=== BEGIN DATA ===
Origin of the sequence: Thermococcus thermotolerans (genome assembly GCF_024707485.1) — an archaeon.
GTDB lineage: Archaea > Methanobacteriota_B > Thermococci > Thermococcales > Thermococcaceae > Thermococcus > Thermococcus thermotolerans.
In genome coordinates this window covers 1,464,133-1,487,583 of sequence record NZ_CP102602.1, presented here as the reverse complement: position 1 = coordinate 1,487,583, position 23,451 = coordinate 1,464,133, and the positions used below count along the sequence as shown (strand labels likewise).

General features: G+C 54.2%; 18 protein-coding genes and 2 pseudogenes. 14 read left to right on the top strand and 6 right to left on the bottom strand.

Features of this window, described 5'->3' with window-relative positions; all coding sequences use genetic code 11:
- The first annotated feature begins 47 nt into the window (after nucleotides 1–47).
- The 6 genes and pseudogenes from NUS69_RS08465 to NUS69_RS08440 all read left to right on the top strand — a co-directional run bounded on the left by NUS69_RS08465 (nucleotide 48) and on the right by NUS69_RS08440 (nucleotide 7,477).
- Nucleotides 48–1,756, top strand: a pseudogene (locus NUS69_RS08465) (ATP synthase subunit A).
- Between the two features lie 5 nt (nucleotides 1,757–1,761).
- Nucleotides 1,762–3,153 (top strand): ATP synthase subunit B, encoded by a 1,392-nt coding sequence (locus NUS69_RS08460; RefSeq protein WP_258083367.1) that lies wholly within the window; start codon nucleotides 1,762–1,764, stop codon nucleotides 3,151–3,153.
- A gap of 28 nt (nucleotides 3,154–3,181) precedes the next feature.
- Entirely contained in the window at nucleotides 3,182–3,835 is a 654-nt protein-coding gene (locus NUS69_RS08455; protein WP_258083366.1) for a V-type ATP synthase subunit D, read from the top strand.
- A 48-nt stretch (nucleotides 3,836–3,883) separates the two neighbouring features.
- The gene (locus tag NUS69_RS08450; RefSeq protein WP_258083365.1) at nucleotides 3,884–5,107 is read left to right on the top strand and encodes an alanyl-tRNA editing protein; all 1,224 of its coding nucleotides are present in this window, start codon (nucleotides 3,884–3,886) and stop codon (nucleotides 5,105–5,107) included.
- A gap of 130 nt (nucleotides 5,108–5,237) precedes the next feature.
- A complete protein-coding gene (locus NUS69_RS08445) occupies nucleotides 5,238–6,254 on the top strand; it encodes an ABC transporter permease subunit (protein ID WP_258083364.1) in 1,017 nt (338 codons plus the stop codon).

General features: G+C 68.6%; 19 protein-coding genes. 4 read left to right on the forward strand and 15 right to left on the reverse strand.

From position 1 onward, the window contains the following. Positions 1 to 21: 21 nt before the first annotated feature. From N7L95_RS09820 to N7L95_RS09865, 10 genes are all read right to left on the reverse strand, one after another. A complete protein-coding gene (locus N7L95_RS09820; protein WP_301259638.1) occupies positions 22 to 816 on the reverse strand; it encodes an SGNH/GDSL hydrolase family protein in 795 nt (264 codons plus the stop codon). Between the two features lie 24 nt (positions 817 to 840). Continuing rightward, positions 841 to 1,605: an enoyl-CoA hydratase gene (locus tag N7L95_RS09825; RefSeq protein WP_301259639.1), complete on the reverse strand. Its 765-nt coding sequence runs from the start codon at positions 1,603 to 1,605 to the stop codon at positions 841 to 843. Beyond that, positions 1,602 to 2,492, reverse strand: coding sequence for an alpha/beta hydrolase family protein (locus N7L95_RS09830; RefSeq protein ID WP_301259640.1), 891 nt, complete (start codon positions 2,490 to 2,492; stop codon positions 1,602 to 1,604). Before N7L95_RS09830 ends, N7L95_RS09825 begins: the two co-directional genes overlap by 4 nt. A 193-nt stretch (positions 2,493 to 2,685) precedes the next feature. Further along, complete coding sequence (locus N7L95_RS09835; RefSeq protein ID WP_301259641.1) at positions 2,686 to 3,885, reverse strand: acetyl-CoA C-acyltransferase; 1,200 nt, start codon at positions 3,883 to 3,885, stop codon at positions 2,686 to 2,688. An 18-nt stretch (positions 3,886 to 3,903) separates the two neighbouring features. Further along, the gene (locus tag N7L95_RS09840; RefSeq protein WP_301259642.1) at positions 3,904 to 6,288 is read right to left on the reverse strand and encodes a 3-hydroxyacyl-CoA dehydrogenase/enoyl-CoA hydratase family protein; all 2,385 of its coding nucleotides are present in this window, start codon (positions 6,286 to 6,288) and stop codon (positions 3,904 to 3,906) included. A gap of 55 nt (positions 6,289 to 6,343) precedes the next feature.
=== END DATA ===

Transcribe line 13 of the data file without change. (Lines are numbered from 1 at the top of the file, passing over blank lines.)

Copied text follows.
- A 48-nt stretch (nucleotides 3,836–3,883) separates the two neighbouring features.